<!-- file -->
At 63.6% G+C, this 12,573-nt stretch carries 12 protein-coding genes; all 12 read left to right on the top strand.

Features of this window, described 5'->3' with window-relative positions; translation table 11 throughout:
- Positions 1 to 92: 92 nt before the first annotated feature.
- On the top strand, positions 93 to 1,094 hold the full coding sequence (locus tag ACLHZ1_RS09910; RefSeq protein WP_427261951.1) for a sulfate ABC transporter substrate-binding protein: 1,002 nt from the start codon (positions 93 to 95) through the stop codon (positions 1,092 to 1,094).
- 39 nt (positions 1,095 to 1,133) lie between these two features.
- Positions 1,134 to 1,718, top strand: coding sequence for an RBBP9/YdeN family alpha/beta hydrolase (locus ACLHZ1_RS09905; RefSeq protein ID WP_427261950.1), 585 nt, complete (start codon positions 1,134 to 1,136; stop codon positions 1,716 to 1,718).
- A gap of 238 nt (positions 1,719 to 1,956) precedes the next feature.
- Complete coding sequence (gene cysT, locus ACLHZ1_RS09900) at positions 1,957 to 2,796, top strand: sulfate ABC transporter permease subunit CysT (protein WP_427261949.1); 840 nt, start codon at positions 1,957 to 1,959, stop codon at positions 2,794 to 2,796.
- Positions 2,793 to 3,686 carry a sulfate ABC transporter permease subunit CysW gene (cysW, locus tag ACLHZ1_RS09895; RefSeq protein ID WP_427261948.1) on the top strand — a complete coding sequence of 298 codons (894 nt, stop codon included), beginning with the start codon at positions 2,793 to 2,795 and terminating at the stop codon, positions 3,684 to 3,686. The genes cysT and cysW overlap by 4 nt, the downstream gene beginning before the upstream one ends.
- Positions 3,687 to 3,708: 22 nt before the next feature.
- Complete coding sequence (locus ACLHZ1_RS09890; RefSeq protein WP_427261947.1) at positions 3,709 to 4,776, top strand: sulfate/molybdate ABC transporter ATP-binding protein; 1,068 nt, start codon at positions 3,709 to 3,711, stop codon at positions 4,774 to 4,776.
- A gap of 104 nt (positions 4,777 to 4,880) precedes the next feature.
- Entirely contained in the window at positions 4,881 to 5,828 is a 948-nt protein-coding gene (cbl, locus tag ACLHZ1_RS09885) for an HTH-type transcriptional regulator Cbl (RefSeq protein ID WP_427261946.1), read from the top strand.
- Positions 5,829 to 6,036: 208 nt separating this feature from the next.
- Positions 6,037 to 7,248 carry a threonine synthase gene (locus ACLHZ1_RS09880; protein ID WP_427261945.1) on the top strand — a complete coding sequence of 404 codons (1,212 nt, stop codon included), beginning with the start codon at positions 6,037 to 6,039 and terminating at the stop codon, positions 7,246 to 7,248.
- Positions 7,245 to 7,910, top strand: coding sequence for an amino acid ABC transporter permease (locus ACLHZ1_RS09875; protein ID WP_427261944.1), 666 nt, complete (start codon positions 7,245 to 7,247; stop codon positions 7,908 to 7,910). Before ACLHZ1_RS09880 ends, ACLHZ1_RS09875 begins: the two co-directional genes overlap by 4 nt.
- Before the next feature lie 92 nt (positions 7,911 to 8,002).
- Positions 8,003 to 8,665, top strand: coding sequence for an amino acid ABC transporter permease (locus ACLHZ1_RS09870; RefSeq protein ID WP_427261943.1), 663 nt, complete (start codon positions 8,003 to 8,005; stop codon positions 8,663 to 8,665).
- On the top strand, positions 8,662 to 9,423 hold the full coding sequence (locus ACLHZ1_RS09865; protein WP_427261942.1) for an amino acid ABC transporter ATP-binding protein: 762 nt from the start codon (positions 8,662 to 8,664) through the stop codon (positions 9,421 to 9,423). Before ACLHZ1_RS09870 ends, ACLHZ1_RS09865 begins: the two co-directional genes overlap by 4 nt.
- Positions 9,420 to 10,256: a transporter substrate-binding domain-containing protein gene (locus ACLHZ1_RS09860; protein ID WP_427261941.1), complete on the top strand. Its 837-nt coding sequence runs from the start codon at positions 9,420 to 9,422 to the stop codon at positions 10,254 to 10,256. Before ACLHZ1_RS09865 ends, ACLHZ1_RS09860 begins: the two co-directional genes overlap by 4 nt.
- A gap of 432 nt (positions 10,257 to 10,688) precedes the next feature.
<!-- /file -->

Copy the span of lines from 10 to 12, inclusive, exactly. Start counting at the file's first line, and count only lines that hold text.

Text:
- Positions 3,687 to 3,708: 22 nt before the next feature.
- Complete coding sequence (locus ACLHZ1_RS09890; RefSeq protein WP_427261947.1) at positions 3,709 to 4,776, top strand: sulfate/molybdate ABC transporter ATP-binding protein; 1,068 nt, start codon at positions 3,709 to 3,711, stop codon at positions 4,774 to 4,776.
- A gap of 104 nt (positions 4,777 to 4,880) precedes the next feature.